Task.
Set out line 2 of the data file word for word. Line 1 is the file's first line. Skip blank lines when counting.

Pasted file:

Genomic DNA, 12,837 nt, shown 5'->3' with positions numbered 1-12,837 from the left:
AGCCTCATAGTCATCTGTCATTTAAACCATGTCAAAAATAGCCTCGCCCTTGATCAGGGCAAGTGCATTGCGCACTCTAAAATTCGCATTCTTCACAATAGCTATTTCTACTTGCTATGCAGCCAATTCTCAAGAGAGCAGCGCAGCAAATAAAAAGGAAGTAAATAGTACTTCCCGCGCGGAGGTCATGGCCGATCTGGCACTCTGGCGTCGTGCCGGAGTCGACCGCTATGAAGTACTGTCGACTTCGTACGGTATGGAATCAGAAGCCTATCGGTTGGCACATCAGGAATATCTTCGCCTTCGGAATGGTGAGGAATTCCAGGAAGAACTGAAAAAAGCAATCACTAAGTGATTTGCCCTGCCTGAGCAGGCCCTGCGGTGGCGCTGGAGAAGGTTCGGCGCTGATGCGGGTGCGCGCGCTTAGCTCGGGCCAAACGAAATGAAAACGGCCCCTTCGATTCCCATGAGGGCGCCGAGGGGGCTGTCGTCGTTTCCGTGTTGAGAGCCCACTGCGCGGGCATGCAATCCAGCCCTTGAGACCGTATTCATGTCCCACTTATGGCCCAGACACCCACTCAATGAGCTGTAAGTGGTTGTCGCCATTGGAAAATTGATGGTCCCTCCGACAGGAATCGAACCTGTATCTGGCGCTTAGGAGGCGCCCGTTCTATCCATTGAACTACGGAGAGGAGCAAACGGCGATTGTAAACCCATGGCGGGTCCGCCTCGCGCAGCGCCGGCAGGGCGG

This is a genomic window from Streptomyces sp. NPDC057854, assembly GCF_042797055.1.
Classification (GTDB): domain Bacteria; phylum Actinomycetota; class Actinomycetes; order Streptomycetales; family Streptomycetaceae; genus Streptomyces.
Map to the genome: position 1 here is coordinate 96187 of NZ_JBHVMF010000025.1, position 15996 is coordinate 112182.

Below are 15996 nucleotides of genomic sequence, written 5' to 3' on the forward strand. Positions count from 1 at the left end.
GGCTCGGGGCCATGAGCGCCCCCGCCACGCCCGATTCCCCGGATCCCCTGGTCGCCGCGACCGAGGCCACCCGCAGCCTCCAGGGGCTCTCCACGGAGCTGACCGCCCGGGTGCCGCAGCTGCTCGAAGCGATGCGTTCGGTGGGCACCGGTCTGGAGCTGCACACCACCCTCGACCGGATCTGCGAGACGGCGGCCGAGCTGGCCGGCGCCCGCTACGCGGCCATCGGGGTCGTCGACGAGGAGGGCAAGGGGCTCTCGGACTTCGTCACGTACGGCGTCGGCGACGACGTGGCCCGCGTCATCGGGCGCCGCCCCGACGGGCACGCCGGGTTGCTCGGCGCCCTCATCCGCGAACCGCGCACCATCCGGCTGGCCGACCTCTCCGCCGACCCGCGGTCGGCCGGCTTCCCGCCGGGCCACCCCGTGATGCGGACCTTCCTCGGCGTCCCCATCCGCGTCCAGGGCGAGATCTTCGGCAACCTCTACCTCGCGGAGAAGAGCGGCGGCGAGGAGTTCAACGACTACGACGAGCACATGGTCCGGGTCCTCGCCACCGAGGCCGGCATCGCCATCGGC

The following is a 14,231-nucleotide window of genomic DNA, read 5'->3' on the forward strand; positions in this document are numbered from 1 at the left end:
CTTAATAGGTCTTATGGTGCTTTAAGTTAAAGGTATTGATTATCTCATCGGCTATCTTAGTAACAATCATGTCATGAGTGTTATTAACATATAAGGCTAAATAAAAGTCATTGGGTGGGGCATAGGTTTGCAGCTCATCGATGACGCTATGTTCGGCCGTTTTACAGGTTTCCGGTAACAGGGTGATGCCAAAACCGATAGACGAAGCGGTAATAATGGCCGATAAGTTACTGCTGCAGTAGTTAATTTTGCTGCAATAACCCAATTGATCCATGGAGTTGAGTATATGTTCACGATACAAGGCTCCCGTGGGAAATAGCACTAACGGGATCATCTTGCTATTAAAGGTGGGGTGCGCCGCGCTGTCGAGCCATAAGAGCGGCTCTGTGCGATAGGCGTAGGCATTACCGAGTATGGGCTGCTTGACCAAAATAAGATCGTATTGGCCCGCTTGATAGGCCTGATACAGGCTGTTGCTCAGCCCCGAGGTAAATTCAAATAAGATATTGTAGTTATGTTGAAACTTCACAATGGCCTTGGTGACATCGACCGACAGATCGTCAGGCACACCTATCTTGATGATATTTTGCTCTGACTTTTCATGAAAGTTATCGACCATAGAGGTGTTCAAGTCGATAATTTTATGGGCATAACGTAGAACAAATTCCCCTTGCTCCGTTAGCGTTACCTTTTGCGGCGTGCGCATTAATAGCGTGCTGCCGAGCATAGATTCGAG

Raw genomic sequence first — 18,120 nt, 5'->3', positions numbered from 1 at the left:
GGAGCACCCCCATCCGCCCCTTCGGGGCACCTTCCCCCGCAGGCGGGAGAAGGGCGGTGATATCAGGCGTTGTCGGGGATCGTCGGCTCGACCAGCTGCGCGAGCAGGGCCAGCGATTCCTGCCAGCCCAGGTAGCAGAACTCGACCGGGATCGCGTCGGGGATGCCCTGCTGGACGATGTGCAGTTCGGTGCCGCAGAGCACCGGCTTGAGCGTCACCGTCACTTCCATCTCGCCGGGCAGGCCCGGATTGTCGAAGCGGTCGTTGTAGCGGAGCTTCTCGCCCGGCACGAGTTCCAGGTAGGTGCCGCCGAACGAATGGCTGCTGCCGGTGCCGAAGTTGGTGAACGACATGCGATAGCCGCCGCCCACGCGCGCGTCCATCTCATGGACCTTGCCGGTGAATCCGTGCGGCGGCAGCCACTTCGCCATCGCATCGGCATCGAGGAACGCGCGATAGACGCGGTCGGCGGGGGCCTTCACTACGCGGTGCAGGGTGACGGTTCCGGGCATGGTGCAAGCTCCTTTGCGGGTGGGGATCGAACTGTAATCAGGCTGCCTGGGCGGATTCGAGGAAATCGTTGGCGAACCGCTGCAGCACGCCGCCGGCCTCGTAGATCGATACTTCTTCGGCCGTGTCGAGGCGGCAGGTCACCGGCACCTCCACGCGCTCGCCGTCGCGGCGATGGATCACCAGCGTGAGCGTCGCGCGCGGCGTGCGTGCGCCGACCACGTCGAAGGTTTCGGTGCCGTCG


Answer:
AGCCTCATAGTCATCTGTCATTTAAACCATGTCAAAAATAGCCTCGCCCTTGATCAGGGCAAGTGCATTGCGCACTCTAAAATTCGCATTCTTCACAATAGCTATTTCTACTTGCTATGCAGCCAATTCTCAAGAGAGCAGCGCAGCAAATAAAAAGGAAGTAAATAGTACTTCCCGCGCGGAGGTCATGGCCGATCTGGCACTCTGGCGTCGTGCCGGAGTCGACCGCTATGAAGTACTGTCGACTTCGTACGGTATGGAATCAGAAGCCTATCGGTTGGCACATCAGGAATATCTTCGCCTTCGGAATGGTGAGGAATTCCAGGAAGAACTGAAAAAAGCAATCACTAAGTGATTTGCCCTGCCTGAGCAGGCCCTGCGGTGGCGCTGGAGAAGGTTCGGCGCTGATGCGGGTGCGCGCGCTTAGCTCGGGCCAAACGAAATGAAAACGGCCCCTTCGATTCCCATGAGGGCGCCGAGGGGGCTGTCGTCGTTTCCGTGTTGAGAGCCCACTGCGCGGGCATGCAATCCAGCCCTTGAGACCGTATTCATGTCCCACTTATGGCCCAGACACCCACTCAATGAGCTGTAAGTGGTTGTCGCCATTGGAAAATTGATGGTCCCTCCGACAGGAATCGAACCTGTATCTGGCGCTTAGGAGGCGCCCGTTCTATCCATTGAACTACGGAGAGGAGCAAACGGCGATTGTAAACCCATGGCGGGTCCGCCTCGCGCAGCGCCGGCAGGGCGG